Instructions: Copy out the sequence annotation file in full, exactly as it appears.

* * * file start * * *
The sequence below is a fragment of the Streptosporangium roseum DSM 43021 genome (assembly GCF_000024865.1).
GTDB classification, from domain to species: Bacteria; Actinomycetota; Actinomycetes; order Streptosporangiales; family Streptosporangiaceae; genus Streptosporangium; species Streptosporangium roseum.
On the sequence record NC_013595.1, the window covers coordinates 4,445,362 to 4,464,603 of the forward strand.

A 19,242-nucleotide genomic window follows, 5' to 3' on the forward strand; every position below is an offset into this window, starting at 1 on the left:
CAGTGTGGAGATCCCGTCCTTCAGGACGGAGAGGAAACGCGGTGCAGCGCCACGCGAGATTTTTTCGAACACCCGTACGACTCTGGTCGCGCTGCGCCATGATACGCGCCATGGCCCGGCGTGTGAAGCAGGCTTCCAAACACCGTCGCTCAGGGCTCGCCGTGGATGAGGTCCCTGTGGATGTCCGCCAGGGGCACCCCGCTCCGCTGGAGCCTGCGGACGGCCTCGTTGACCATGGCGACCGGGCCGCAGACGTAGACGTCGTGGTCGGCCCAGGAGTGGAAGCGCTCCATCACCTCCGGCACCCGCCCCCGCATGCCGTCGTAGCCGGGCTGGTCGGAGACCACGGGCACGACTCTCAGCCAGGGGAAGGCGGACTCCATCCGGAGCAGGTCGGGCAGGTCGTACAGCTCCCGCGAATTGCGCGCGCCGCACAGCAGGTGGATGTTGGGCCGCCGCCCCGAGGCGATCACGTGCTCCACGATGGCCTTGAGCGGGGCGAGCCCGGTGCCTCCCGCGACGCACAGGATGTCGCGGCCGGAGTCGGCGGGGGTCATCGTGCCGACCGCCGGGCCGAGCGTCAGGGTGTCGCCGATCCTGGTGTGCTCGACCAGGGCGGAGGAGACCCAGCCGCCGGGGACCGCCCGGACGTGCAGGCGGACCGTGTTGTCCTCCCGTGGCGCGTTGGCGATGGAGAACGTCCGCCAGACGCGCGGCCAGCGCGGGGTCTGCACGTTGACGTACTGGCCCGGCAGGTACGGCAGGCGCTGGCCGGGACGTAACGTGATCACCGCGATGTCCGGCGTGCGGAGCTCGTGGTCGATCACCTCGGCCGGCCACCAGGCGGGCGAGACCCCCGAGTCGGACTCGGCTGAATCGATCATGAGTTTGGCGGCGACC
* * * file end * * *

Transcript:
The sequence below is a fragment of the Streptosporangium roseum DSM 43021 genome (assembly GCF_000024865.1).
GTDB classification, from domain to species: Bacteria; Actinomycetota; Actinomycetes; order Streptosporangiales; family Streptosporangiaceae; genus Streptosporangium; species Streptosporangium roseum.
On the sequence record NC_013595.1, the window covers coordinates 4,445,362 to 4,464,603 of the forward strand.

A 19,242-nucleotide genomic window follows, 5' to 3' on the forward strand; every position below is an offset into this window, starting at 1 on the left:
CAGTGTGGAGATCCCGTCCTTCAGGACGGAGAGGAAACGCGGTGCAGCGCCACGCGAGATTTTTTCGAACACCCGTACGACTCTGGTCGCGCTGCGCCATGATACGCGCCATGGCCCGGCGTGTGAAGCAGGCTTCCAAACACCGTCGCTCAGGGCTCGCCGTGGATGAGGTCCCTGTGGATGTCCGCCAGGGGCACCCCGCTCCGCTGGAGCCTGCGGACGGCCTCGTTGACCATGGCGACCGGGCCGCAGACGTAGACGTCGTGGTCGGCCCAGGAGTGGAAGCGCTCCATCACCTCCGGCACCCGCCCCCGCATGCCGTCGTAGCCGGGCTGGTCGGAGACCACGGGCACGACTCTCAGCCAGGGGAAGGCGGACTCCATCCGGAGCAGGTCGGGCAGGTCGTACAGCTCCCGCGAATTGCGCGCGCCGCACAGCAGGTGGATGTTGGGCCGCCGCCCCGAGGCGATCACGTGCTCCACGATGGCCTTGAGCGGGGCGAGCCCGGTGCCTCCCGCGACGCACAGGATGTCGCGGCCGGAGTCGGCGGGGGTCATCGTGCCGACCGCCGGGCCGAGCGTCAGGGTGTCGCCGATCCTGGTGTGCTCGACCAGGGCGGAGGAGACCCAGCCGCCGGGGACCGCCCGGACGTGCAGGCGGACCGTGTTGTCCTCCCGTGGCGCGTTGGCGATGGAGAACGTCCGCCAGACGCGCGGCCAGCGCGGGGTCTGCACGTTGACGTACTGGCCCGGCAGGTACGGCAGGCGCTGGCCGGGACGTAACGTGATCACCGCGATGTCCGGCGTGCGGAGCTCGTGGTCGATCACCTCGGCCGGCCACCAGGCGGGCGAGACCCCCGAGTCGGACTCGGCTGAATCGATCATGAGTTTGGCGGCGACC